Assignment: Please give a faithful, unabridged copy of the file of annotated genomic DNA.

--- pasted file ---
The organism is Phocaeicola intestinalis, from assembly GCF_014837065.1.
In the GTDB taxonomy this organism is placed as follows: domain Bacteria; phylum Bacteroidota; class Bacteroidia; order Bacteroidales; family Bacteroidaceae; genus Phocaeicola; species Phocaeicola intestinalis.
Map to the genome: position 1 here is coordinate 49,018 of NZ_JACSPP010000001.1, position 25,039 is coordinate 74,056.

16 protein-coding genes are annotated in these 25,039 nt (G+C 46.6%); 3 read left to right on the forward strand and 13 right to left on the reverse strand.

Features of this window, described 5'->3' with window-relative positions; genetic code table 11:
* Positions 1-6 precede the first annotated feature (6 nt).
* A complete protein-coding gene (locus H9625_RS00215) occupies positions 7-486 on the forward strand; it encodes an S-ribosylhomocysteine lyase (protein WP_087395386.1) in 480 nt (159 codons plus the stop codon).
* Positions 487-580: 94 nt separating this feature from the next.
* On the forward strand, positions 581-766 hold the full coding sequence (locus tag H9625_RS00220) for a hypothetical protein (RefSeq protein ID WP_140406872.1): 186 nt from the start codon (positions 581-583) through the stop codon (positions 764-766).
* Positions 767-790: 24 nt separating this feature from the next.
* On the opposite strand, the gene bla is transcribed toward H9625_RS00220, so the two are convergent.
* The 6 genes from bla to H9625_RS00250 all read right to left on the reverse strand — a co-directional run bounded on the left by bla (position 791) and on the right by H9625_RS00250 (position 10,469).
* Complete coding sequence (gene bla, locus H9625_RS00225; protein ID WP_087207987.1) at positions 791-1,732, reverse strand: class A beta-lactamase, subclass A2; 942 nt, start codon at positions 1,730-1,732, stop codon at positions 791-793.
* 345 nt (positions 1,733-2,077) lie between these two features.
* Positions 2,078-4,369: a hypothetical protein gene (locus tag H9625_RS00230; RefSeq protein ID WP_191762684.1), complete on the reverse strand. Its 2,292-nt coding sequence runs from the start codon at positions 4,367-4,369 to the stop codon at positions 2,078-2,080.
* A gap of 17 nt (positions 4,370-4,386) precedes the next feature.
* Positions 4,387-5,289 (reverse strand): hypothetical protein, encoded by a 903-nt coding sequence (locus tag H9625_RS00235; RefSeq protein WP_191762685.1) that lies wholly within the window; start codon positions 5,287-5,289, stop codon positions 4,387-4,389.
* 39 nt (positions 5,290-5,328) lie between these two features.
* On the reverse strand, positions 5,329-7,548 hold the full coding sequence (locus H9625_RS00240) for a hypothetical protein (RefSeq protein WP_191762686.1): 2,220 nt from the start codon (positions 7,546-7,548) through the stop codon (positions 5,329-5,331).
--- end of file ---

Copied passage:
The organism is Phocaeicola intestinalis, from assembly GCF_014837065.1.
In the GTDB taxonomy this organism is placed as follows: domain Bacteria; phylum Bacteroidota; class Bacteroidia; order Bacteroidales; family Bacteroidaceae; genus Phocaeicola; species Phocaeicola intestinalis.
Map to the genome: position 1 here is coordinate 49,018 of NZ_JACSPP010000001.1, position 25,039 is coordinate 74,056.

16 protein-coding genes are annotated in these 25,039 nt (G+C 46.6%); 3 read left to right on the forward strand and 13 right to left on the reverse strand.

Features of this window, described 5'->3' with window-relative positions; genetic code table 11:
* Positions 1-6 precede the first annotated feature (6 nt).
* A complete protein-coding gene (locus H9625_RS00215) occupies positions 7-486 on the forward strand; it encodes an S-ribosylhomocysteine lyase (protein WP_087395386.1) in 480 nt (159 codons plus the stop codon).
* Positions 487-580: 94 nt separating this feature from the next.
* On the forward strand, positions 581-766 hold the full coding sequence (locus tag H9625_RS00220) for a hypothetical protein (RefSeq protein ID WP_140406872.1): 186 nt from the start codon (positions 581-583) through the stop codon (positions 764-766).
* Positions 767-790: 24 nt separating this feature from the next.
* On the opposite strand, the gene bla is transcribed toward H9625_RS00220, so the two are convergent.
* The 6 genes from bla to H9625_RS00250 all read right to left on the reverse strand — a co-directional run bounded on the left by bla (position 791) and on the right by H9625_RS00250 (position 10,469).
* Complete coding sequence (gene bla, locus H9625_RS00225; protein ID WP_087207987.1) at positions 791-1,732, reverse strand: class A beta-lactamase, subclass A2; 942 nt, start codon at positions 1,730-1,732, stop codon at positions 791-793.
* 345 nt (positions 1,733-2,077) lie between these two features.
* Positions 2,078-4,369: a hypothetical protein gene (locus tag H9625_RS00230; RefSeq protein ID WP_191762684.1), complete on the reverse strand. Its 2,292-nt coding sequence runs from the start codon at positions 4,367-4,369 to the stop codon at positions 2,078-2,080.
* A gap of 17 nt (positions 4,370-4,386) precedes the next feature.
* Positions 4,387-5,289 (reverse strand): hypothetical protein, encoded by a 903-nt coding sequence (locus tag H9625_RS00235; RefSeq protein WP_191762685.1) that lies wholly within the window; start codon positions 5,287-5,289, stop codon positions 4,387-4,389.
* 39 nt (positions 5,290-5,328) lie between these two features.
* On the reverse strand, positions 5,329-7,548 hold the full coding sequence (locus H9625_RS00240) for a hypothetical protein (RefSeq protein WP_191762686.1): 2,220 nt from the start codon (positions 7,546-7,548) through the stop codon (positions 5,329-5,331).